As the 97’s celebrate the 15th anniversary of the release of Too Far To Care, I will take the opportunity to dig into my addled memory for some stories and insights. I’ll start with a track-by-track retrospective of the album’s thirteen songs. I will address them in reverse order, finishing appropriately with “Timebomb”.
Track 07 – “Streets of Where I’m From”
I wrote “Streets Of Where I’m From” when I was 26 years old. Everything was changing. I felt adrift. The line, “I’m well past 25,” was meant as the most inside of jokes – just for me. I was barely past 25, after all. Nowadays, when I sing it, I can’t help but think of just how far I now am past 25. This essay will post on my 42nd birthday, which means I am now 17 years past that golden, tumultuous age. A sort of geographical prescience is at work in this song as well. It turns out I was headed west, although I didn’t know it at the time. I would be a California resident within a year of Too Far To Care’s release.
As for the hearts upon which I and my friends and lovers tread in the song’s hometown, I won’t say any more than the song already does, except to point out that the years between the onset of adolescence and the moment when one accepts the mantle of adulthood are selfish, drunken and often painful. But as Prince Hal points out in Shakespeare’s Henry V, Part Two, “When I was a child, I spake as a child, I understood as a child, I thought as a child: but when I became a man, I put away childish things.” Childish things like stomping mudholes in unsuspecting hearts? I was “a boy with bad intentions,” after all. I have tried to be a better man in the years past twenty-five. I haven’t always succeeded, but I’ve tried.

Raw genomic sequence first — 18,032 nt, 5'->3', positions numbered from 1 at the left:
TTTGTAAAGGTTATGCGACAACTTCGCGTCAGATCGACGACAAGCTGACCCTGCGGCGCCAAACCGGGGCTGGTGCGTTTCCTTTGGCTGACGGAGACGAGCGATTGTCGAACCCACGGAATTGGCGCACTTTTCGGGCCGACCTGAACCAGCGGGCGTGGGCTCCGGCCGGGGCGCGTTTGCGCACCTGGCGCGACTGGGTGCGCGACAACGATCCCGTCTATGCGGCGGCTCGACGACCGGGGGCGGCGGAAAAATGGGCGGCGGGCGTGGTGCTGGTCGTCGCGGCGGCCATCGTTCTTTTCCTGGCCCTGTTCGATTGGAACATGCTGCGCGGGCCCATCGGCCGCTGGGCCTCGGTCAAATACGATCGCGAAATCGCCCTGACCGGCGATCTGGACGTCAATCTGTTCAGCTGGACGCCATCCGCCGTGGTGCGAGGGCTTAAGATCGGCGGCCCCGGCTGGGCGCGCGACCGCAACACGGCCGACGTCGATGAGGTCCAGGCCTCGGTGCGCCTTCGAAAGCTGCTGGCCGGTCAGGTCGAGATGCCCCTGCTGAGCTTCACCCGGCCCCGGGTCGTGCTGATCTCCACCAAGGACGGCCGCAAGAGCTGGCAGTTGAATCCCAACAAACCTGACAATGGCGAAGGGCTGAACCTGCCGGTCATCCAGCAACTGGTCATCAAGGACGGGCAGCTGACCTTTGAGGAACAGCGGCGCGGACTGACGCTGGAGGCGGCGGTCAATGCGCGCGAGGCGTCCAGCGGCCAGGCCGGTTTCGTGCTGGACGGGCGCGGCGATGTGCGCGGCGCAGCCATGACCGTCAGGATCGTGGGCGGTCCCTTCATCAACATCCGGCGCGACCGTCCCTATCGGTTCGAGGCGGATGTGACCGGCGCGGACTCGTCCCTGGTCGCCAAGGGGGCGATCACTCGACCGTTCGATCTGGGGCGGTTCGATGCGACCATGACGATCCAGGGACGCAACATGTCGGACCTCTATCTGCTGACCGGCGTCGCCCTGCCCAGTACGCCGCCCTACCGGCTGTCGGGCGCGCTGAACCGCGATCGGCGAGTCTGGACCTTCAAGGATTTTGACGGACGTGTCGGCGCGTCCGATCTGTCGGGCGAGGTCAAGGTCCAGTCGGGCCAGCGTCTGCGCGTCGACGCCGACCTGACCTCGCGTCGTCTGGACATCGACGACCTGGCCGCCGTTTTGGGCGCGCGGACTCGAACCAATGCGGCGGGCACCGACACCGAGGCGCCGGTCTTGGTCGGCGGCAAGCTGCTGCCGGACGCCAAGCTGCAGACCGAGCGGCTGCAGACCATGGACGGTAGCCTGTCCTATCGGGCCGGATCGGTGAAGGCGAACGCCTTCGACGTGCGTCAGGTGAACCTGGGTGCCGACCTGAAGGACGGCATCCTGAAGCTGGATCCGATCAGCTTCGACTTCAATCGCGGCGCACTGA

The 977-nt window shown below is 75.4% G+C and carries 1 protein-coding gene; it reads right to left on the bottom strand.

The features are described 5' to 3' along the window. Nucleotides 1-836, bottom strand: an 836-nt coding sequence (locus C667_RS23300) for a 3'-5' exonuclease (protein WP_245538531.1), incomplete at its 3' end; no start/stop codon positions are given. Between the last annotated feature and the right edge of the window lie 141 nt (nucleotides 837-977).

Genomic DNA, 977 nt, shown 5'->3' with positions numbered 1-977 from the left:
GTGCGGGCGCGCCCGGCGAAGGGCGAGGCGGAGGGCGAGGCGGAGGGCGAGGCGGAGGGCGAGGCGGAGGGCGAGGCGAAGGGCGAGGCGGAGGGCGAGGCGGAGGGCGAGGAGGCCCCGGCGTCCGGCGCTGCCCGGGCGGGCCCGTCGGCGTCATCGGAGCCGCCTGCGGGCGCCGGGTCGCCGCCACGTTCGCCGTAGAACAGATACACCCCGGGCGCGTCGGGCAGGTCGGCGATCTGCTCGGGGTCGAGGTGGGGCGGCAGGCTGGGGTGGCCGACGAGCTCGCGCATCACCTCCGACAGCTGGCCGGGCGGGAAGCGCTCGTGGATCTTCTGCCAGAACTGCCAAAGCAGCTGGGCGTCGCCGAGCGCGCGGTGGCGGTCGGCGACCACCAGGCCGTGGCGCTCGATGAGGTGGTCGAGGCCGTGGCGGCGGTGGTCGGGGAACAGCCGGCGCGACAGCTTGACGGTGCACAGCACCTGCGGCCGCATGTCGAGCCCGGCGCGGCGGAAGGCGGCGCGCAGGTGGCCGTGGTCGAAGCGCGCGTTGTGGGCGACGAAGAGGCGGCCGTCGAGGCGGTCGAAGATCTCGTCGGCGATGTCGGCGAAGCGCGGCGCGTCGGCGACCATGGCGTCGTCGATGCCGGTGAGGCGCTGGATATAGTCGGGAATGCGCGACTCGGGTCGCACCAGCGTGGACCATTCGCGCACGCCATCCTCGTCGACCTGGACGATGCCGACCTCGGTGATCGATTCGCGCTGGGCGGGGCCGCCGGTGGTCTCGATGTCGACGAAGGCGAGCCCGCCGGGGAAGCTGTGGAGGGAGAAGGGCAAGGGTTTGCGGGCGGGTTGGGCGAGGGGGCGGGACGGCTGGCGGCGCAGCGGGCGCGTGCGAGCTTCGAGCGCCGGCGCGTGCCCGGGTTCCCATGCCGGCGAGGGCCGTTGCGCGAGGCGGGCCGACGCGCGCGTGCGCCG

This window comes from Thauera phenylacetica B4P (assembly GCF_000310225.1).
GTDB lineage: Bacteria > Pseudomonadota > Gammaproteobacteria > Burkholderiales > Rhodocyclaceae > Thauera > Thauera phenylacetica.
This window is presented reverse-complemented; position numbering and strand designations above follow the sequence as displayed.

PS: Have your own memories of “Streets of Where I’m From” or Too Far To Care in general? Tweet them at me.
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